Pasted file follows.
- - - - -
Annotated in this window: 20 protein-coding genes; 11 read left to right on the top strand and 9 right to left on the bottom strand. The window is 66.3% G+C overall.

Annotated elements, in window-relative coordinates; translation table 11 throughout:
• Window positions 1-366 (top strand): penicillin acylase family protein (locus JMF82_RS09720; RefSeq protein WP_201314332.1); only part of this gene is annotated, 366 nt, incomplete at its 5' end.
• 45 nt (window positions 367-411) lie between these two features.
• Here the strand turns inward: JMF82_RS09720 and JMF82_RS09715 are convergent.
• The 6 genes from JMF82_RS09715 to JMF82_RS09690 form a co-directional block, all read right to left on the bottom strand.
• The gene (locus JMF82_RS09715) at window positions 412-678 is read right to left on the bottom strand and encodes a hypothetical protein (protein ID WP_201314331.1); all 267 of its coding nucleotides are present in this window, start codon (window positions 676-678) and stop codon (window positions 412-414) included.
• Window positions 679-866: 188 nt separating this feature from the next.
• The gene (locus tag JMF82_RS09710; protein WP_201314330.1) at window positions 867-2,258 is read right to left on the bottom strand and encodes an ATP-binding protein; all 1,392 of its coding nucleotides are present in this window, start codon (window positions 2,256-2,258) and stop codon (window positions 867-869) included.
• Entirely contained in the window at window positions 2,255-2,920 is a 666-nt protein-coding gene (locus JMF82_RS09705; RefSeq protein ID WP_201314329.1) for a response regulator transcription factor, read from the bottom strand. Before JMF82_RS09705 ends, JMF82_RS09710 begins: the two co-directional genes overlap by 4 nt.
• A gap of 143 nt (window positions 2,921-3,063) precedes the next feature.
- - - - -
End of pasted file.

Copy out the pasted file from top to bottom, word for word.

Annotated in this window: 20 protein-coding genes; 11 read left to right on the top strand and 9 right to left on the bottom strand. The window is 66.3% G+C overall.

Annotated elements, in window-relative coordinates; translation table 11 throughout:
• Window positions 1-366 (top strand): penicillin acylase family protein (locus JMF82_RS09720; RefSeq protein WP_201314332.1); only part of this gene is annotated, 366 nt, incomplete at its 5' end.
• 45 nt (window positions 367-411) lie between these two features.
• Here the strand turns inward: JMF82_RS09720 and JMF82_RS09715 are convergent.
• The 6 genes from JMF82_RS09715 to JMF82_RS09690 form a co-directional block, all read right to left on the bottom strand.
• The gene (locus JMF82_RS09715) at window positions 412-678 is read right to left on the bottom strand and encodes a hypothetical protein (protein ID WP_201314331.1); all 267 of its coding nucleotides are present in this window, start codon (window positions 676-678) and stop codon (window positions 412-414) included.
• Window positions 679-866: 188 nt separating this feature from the next.
• The gene (locus tag JMF82_RS09710; protein WP_201314330.1) at window positions 867-2,258 is read right to left on the bottom strand and encodes an ATP-binding protein; all 1,392 of its coding nucleotides are present in this window, start codon (window positions 2,256-2,258) and stop codon (window positions 867-869) included.
• Entirely contained in the window at window positions 2,255-2,920 is a 666-nt protein-coding gene (locus JMF82_RS09705; RefSeq protein ID WP_201314329.1) for a response regulator transcription factor, read from the bottom strand. Before JMF82_RS09705 ends, JMF82_RS09710 begins: the two co-directional genes overlap by 4 nt.
• A gap of 143 nt (window positions 2,921-3,063) precedes the next feature.